My fictional story, Dancemoon, has never been previously published. The location, but definitely not the people, were inspired by many happy stays in Tuscany with my generous friends, the King family.

‘We’re dancing to the moon,’ said Arthur, moving, it has to be admitted, a little stiffly like the old man he was. ‘Oh, darling,’ agreed Poppy, although her eyes, often out of control (they were large and blue) sidled towards Gary who was, admittedly gay, but perhaps not irremediably. ‘And what a moon!’ she added because, after all, Arthur was her husband, probably her final husband. ‘I think I’ll regain the fire,’ said Arthur puffily. ‘The fire that warms the heart. The heart that warms the blood.’

Poppy, still swaying, watched as he sank comfortably into a large armchair. She thought he talked too much – she’d noticed this fault on their first meeting – but it became particularly obvious at moments like this when bodily expression was the currency. Or should be. Flinging her arms above her pretty head, she swung round in Gary’s direction. Unfortunately, he, too, was sinking into the upholstery. That’s the trouble about gays, thought Poppy bitterly. They consort with too many clever older men who, like Arthur, think words can compete with the moon! Abruptly changing tack, Poppy glided out of the French windows and onto the terrace where the moon was even more spectacular.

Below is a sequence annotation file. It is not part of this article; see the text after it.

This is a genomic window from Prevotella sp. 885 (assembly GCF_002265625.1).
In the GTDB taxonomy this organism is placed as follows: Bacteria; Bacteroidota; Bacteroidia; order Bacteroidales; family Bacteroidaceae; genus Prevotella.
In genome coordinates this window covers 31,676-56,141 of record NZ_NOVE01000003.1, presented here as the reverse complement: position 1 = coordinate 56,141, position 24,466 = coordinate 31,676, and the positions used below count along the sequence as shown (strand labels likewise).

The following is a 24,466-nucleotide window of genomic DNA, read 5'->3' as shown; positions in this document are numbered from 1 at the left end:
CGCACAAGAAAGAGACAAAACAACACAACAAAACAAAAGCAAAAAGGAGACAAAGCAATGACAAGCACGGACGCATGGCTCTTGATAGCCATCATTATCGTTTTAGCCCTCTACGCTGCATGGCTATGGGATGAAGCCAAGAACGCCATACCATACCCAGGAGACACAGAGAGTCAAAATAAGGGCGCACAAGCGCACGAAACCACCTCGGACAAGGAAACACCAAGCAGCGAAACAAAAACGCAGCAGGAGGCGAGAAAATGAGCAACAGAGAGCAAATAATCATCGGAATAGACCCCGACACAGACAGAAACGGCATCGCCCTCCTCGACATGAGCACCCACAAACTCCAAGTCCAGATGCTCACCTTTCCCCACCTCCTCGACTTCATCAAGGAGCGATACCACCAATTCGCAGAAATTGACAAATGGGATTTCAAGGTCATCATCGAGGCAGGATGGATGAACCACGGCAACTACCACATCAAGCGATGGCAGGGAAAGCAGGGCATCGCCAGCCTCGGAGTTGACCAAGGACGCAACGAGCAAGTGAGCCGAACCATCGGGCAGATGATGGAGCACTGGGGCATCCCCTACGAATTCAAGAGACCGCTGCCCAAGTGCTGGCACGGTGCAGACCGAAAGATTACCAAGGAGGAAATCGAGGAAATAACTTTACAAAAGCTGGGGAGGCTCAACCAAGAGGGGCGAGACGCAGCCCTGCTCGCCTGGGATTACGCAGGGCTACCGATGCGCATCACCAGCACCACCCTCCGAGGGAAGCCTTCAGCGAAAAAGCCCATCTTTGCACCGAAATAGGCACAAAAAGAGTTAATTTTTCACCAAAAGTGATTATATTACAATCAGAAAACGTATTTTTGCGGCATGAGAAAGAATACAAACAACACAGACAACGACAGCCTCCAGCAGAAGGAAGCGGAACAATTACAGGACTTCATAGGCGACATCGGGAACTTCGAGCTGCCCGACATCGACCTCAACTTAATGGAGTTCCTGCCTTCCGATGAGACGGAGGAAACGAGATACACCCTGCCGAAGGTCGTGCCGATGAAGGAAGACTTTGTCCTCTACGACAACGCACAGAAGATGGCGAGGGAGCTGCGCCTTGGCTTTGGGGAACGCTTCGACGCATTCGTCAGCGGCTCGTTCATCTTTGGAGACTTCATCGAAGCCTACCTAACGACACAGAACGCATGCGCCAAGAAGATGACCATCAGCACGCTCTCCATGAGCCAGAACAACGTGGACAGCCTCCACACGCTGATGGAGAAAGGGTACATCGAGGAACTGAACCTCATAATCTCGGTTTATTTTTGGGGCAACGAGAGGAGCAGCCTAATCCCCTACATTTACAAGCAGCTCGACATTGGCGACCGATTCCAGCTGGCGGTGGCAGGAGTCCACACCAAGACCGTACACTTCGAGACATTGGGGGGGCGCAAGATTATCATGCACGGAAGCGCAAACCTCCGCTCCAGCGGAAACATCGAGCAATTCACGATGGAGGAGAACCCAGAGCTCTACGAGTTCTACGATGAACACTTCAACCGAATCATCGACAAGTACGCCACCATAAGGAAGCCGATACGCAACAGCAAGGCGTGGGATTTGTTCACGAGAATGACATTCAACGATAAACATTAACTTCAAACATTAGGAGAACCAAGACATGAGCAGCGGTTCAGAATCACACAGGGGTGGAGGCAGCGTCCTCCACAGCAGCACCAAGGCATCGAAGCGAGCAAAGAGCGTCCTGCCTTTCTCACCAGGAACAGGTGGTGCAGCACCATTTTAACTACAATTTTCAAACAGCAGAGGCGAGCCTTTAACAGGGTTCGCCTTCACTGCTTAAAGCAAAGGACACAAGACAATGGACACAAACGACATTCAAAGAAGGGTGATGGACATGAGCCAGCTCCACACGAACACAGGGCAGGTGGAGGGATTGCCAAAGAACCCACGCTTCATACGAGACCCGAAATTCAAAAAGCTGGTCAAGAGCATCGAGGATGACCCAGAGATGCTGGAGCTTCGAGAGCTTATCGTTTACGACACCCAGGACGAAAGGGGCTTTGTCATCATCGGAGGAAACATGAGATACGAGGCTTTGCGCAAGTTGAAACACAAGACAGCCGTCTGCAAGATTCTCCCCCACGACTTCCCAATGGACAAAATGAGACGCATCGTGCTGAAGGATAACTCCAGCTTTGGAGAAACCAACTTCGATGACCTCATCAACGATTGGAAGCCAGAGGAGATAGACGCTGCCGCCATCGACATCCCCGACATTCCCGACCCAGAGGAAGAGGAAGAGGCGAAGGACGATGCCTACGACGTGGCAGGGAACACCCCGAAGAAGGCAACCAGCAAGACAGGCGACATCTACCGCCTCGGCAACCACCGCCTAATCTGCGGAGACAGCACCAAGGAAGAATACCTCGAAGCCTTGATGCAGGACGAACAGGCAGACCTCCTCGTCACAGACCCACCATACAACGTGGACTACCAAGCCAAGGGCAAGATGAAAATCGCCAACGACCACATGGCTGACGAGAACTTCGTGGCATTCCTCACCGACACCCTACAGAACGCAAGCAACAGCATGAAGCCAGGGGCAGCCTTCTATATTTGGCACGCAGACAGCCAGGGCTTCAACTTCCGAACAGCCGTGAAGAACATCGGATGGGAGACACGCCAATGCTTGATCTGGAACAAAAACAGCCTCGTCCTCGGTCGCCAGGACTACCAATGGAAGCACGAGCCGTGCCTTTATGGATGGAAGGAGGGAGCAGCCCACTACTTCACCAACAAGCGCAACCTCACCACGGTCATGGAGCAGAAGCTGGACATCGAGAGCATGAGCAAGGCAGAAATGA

The music reached her quite easily and she swooped about for some time, the moon and its lugubrious smile as good a dancing partner as any other. It was when she paused for a breather that she noticed a dark shadow on the parapet, near the end where the fig tree grew and beyond that the mountains on the other side of the valley and beyond that the open sky. The figure was hunched and human, she thought, bending forward with the suppleness of her recent exercise, most likely a fellow houseguest. Certainly, male.

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